This post is one that I have been turning over and over again in my mind. Quite possibly, this is one of the areas in “parenting” where I have the strongest viewpoint.
Social media…and children.
Maybe you will read this post and walk away saying, “that’s not how I plan to raise my kids,” and you know what? That’s completely ok. I’m not here to assign blame or tell you how to best raise your children. However, I do think that kids and social media is something that absolutely, 100% MUST be addressed.
My “first draft” of this post was originally going to deal with why I don’t post much on social media in regards to my older kids. But, my favorite blog author covered the topic so well in a recent blog post, that I am just going to direct you over to her blog. I agree with everything that she says in her post about how parents use social media to share things about their children’s lives. Click here to head on over to her site, and when you’re done reading, come back here for the rest of my post.
You back? Okay! Let’s roll up our sleeves and dive into the rest of this post.
Recently, I’ve noticed a disturbing upward trend on social media-particularly Facebook and Twitter. And that trend is, quite simply put, people who think that just because they have a social media account, they can post anything and everything up on their accounts and then get “offended” when their vitriolic posts cause other social media users to become upset.
When I first started out as a newbie to the world of social media back in 2005 (goodness, I feel old!), social media had a MUCH different feel to it. A lot of the negativity that I see on it now didn’t exist. The ads that are sprinkled throughout my feeds weren’t there, and the general consensus on the usage of social media seemed to be that it was a place for friends and family to virtually “hang out.” It was a way for people to connect who lived across the world, and back in 2005, I really enjoyed being able to stay connected to people who I had met through college and in my various travels.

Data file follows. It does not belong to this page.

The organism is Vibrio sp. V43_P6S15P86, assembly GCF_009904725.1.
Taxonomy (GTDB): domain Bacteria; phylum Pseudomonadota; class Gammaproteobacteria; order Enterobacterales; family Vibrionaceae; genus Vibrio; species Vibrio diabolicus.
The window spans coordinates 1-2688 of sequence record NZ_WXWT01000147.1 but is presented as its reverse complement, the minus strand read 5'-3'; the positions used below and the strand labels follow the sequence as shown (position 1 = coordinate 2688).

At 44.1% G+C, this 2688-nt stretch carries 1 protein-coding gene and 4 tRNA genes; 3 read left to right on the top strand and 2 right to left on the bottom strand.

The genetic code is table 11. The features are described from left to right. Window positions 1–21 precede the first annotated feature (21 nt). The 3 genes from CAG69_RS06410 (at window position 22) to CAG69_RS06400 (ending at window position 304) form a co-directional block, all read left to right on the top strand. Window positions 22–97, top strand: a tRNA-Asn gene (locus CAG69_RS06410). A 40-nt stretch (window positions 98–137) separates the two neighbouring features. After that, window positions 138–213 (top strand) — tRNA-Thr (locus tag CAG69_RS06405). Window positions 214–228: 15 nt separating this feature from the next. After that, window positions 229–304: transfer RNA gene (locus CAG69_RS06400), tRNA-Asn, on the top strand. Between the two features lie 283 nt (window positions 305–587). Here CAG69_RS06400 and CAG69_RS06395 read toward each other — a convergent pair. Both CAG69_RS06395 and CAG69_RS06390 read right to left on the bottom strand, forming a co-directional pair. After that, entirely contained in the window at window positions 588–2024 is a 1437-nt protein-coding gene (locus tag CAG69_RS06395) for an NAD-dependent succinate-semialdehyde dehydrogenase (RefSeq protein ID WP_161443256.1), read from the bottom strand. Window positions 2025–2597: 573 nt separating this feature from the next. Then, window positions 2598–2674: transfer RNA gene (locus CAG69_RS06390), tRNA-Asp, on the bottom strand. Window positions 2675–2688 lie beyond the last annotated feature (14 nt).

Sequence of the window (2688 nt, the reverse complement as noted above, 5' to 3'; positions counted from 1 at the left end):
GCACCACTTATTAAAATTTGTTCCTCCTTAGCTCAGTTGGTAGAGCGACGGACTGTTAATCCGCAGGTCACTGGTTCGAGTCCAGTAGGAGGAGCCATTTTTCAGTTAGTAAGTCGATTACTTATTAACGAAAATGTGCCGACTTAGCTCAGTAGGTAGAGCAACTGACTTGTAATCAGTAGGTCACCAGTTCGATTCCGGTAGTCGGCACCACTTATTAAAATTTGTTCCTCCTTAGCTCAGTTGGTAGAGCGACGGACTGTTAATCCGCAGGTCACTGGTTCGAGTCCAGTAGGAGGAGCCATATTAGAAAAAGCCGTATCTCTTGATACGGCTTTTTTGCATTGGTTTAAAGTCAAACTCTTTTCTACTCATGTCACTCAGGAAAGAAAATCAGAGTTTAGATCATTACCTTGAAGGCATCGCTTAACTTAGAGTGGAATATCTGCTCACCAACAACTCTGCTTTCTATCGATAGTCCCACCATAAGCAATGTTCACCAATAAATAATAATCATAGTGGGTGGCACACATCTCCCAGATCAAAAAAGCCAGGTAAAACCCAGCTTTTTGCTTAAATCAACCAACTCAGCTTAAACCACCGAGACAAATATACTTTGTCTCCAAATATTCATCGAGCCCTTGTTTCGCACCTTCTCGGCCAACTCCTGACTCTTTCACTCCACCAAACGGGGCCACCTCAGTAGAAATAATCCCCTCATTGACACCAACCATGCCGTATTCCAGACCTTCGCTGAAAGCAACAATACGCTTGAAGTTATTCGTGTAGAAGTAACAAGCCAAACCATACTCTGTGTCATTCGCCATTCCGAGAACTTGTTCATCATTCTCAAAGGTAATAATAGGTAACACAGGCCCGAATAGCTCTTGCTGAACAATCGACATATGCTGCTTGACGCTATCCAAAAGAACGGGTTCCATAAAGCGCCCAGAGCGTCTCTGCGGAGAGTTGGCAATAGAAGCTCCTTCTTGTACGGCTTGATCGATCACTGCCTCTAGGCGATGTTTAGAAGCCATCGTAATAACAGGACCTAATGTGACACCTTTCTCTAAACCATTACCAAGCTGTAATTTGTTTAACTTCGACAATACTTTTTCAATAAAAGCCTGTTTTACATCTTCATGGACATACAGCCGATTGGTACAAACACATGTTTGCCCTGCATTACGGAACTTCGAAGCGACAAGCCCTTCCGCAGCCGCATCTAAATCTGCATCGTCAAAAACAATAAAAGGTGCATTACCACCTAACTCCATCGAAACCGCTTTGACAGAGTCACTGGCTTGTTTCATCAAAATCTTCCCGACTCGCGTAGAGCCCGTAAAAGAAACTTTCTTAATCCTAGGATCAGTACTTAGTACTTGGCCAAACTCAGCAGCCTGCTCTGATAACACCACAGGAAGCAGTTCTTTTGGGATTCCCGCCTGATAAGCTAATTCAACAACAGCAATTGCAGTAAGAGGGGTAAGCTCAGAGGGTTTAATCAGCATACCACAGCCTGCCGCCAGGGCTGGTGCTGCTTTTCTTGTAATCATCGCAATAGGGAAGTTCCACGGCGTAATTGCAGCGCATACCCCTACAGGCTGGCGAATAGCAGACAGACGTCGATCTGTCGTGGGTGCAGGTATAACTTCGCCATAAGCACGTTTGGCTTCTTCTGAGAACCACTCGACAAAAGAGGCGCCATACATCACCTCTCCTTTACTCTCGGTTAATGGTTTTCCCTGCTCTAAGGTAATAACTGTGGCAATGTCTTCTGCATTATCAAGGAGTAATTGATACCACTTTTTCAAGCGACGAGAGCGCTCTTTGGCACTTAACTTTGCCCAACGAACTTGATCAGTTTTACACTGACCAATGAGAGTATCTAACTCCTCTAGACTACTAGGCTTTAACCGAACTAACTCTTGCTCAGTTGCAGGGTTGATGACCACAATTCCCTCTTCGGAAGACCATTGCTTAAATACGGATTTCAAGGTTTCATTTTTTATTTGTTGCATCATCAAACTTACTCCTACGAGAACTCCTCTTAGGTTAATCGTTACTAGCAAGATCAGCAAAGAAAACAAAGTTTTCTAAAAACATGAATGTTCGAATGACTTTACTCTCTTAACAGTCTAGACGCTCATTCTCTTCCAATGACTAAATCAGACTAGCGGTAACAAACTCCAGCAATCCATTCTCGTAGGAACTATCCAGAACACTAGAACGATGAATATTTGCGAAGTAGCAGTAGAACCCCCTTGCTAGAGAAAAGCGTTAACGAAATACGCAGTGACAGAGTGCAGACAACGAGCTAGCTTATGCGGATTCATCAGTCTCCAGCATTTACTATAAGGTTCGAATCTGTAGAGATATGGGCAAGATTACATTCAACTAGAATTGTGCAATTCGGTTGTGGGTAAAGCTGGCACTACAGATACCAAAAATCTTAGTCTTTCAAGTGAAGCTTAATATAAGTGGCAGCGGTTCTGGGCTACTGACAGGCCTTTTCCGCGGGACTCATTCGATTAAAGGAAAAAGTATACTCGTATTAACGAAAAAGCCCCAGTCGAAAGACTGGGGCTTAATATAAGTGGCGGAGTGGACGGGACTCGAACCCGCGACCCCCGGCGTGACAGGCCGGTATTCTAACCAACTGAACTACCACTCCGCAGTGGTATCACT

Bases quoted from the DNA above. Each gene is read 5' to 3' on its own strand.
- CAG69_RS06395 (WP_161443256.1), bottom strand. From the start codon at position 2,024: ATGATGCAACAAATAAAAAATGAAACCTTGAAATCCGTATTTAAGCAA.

But, probably about 2009, things started to change. I know for me, I became desensitized to social media. I stopped filtering what I said. Facebook became a place to moan and groan and complain about every little thing that happened in my life. I know I wasn’t the only one to make that shift, but it seemed to me, as I look back, that Facebook went from a place where people connected to a way that people could passively aggressively attack other users without naming names. It became a place where every grievance was aired, and around 2012, when all my friends were getting married and having babies, it became a place where I became very easily discontented with my life.
Today, Facebook has ads galore, news stories about every horrible thing happening in the world, people who seem to think that they can rage against “the man” and have the right to become offended when their posts cause offense, not to mention all the spam accounts that are made to try to hack your information.
Yes, I realize I’m painting a bleak picture with a very broad brush, and yes, there are ways that you can unfollow people, hide ads, etc…, but these days, it seems like I am doing a whole lot more of unfollowing and hiding ads than connecting with friends.
As time marches on, I really wonder where social media is going. I am only one person. I can control what I post. I can censor what I say and choose to post things that are designed to uplift or that have notes of humor in them to try to bring a smile to people’s faces, but I have absolutely no control over what others post. That’s fine. But, it does cause me to be very concerned when it comes to my children and the eventuality of them wanting their own social media accounts.